Feds up the ante on supercomputing

Federal officials are showing a new fascination with high-performance computers. The use of supercomputers waned in the 1990s following a boom in the previous decade. But with recent announcements from NASA and Navy officials, the federal government is fueling a resurgence.

Last week, officials from the Naval Oceanographic Office announced that they purchased an IBM Corp. supercomputer to boost the Defense Department's problem-solving capabilities. Meanwhile, NASA officials are entering a partnership with Silicon Graphics Inc. and Intel Corp. at Ames Research Center to build a super fast machine as part of Project Columbia.

Supercomputers are coveted for their vast simulation capabilities, from predicting weather to simulating space missions. For example, DreamWorks SKG LLC used a supercomputer to improve the visual effects from the movie "Shrek" so that in its sequel, "Shrek II," human skin appears more translucent.

In June, Army officials announced that the Army Research and Development Command will use a giant cluster of Apple Computer Inc.'s G5 servers to build a supercomputer to study the aerodynamics of hypersonic flight.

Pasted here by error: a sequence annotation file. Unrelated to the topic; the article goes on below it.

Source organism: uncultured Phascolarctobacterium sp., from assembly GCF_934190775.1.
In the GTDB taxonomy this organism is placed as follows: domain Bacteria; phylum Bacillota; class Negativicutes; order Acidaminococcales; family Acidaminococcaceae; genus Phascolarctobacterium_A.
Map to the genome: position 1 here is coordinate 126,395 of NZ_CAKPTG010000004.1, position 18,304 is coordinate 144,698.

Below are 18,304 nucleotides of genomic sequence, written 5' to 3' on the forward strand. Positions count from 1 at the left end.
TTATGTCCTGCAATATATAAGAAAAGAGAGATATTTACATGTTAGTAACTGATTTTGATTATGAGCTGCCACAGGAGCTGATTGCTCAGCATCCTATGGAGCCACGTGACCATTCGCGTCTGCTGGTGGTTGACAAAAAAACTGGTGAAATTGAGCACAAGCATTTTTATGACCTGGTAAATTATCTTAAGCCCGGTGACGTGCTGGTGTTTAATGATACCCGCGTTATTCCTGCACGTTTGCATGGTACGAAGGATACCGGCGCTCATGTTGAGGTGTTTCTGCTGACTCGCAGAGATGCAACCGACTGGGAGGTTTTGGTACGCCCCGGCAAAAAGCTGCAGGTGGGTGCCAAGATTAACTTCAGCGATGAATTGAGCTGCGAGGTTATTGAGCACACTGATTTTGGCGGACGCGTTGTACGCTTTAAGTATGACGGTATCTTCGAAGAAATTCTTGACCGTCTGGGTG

"Both the government and private sector are seeing increasing value in supercomputers for a variety of applications," said Los Alamos National Laboratory spokesman Jim Danneskiold. Since the 1990s, "we've increasingly seen a move to clusters and the increasing use of commodity processors, which makes it more accessible so more people can use it," he said. "You're not as dependent on one-of-a-kind systems and software."

Energy Department officials awarded Oak Ridge National Laboratory a $25 million contract in May to build a supercomputer during the next five years that is expected to handle 50 teraflops -- or 50 trillion operations per second. It would be the world's fastest computer.

There also are stirrings in Congress. Lawmakers seem to be better understand the implications of supercomputers on global competitiveness, said Peter Harsha, director of government affairs at the Computing Research Association.

Last month, the House passed the Department of Energy High-End Computing Revitalization Act of 2004, which established a research and development program within DOE to develop more advanced computers. House officials also approved the High Performance Computing Revitalization Act of 2004, which seeks to recapture U.S. dominance in supercomputing by requiring the Energy Secretary to carry out an R&D program.

Supercomputing comes in cycles, and industry and government have reached a point where simulations and models are in demand, said Deborah Wince-Smith, president of the Council on Competitiveness. "With the federal government taking a leadership role, we are in a very exciting time," she said.

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